I am anxious today. When we heard that we were going to get a QA director, I suspected that this would not end well for some of us. When I was called in for my initial one on one with the new director, I toyed with idea of just flat out asking if he was here to make some heads roll, but I figured it was pointless to ask this question. Either he was or he was not hired for that purpose and there was little I could say or do that would alter the eventual outcome. Generally, when you work for a department that is considered ‘struggling’ and The People Who Matter Club decides you need a ‘Director’ or a ‘Vice President’ or some other impressive title, you can expect heads to roll. They don’t want to do the dirty work themselves, so they hire someone else to do it for them.
The fallout happened a little at a time, but in hindsight it was obvious where this was going. There is a feeling in the air of waiting for the next shoe to drop. Not all of the fallout was involuntary. Nearly all the original participants in The Chosen Framework, V2, have departed to other teams within the company or for other employers. Those who transferred elsewhere within the company are working on their own automation frameworks, yet The People Who Matter Club still persists in the illusion that The Chosen Framework, V2, will somehow displace all other frameworks, despite our painful lack of resources to do any further development on it. There are days when I regret ever having contributed a single line of code to it because as one of the few developers left standing, I am under tremendous pressure to continue contributing to this project as well as dig our team out from under a mountain of technical debt with respect to the actual automation of regression tests.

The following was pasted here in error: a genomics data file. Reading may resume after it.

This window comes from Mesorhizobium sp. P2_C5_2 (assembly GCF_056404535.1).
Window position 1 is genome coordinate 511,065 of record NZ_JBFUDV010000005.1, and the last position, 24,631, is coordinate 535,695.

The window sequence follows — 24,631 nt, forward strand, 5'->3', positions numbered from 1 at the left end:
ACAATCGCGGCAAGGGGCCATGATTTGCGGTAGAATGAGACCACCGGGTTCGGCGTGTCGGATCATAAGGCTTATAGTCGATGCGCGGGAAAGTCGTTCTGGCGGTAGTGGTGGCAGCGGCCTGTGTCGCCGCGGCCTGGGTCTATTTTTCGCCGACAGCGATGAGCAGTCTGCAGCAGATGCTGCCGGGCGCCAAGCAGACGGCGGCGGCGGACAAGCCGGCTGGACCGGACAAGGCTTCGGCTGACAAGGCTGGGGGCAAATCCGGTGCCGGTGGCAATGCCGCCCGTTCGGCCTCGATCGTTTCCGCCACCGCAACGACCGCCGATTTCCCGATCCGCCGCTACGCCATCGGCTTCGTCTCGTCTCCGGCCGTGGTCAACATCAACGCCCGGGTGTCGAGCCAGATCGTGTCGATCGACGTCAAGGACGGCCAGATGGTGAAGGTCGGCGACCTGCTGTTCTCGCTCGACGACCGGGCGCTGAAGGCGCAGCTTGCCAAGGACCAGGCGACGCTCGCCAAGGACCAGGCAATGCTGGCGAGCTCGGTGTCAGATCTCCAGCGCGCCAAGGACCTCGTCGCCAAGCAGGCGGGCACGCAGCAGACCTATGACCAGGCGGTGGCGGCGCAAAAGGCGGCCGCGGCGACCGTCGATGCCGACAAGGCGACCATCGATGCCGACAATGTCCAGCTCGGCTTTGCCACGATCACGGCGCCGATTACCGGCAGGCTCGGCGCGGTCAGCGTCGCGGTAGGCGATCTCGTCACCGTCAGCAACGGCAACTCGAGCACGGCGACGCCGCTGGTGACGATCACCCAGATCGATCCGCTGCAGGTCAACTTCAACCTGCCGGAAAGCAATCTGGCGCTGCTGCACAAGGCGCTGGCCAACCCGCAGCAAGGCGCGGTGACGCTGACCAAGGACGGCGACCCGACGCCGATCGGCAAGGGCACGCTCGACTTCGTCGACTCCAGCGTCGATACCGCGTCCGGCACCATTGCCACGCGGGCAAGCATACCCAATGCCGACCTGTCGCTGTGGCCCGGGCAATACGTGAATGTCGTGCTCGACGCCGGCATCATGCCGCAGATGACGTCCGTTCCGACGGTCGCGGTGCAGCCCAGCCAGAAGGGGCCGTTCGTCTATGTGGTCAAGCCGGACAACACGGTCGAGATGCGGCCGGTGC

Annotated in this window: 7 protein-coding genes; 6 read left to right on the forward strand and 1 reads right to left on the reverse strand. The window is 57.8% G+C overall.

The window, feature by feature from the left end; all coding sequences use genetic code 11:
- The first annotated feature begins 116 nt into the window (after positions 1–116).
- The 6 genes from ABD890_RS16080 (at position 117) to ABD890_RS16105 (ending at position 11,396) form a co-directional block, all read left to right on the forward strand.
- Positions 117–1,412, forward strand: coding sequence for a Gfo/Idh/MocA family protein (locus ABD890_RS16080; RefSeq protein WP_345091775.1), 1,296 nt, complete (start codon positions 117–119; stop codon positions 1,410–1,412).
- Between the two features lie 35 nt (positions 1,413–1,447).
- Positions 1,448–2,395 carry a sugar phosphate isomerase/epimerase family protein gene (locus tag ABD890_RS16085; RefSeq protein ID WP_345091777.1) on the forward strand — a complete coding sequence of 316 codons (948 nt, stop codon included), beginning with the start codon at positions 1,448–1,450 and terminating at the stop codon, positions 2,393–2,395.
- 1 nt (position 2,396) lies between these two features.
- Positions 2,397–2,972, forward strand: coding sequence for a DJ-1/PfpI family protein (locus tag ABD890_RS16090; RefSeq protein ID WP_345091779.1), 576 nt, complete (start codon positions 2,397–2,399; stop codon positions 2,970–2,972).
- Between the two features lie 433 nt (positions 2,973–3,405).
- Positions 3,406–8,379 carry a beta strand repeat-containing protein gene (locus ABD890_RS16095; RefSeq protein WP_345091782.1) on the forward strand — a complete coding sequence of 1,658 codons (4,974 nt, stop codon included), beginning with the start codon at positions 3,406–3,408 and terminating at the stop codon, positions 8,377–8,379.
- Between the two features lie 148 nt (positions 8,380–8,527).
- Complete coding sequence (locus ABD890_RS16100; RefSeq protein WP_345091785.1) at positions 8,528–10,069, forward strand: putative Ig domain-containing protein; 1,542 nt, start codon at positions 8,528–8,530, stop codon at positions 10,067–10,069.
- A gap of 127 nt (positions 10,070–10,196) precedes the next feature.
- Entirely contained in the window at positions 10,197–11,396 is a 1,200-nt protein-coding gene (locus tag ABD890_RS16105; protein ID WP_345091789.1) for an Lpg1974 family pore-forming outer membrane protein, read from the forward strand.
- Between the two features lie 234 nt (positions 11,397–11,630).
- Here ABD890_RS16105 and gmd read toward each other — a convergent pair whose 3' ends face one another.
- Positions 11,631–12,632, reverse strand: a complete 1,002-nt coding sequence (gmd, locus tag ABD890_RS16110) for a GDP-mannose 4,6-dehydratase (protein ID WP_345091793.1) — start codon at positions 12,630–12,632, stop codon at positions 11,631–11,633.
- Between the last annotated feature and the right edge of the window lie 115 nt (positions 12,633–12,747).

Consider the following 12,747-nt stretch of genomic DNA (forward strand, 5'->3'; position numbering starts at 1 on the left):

For two years, we tried to communicate to The People Who Matter Club that we were not adequately staffed to do our jobs and that lack of communication between development and QA was a serious problem. And for two years, nothing really changed. We struggled to keep up with a never-ending avalanche of new features, the behavior and purpose of which were not well-documented and which were generally introduced to us for testing just before they were to be released. So, predictably, we were always scrambling and of course, always looking as if we couldn’t successfully locate our own asses. Our pleas for additional resources to handle the workload in addition to a sane SDLC process to manage it fell on deaf ears. Then, the new QA director arrives and does the blood-letting that upper management couldn’t bring themselves to do. He says pretty much the same thing that we’ve been saying all along for two years, except that The People Who Matter Club listen to him and now I hear them saying things like, “Hey, we really need a good SDLC process to manage new feature development and we really need to beef up the QA staff levels to handle the workload!”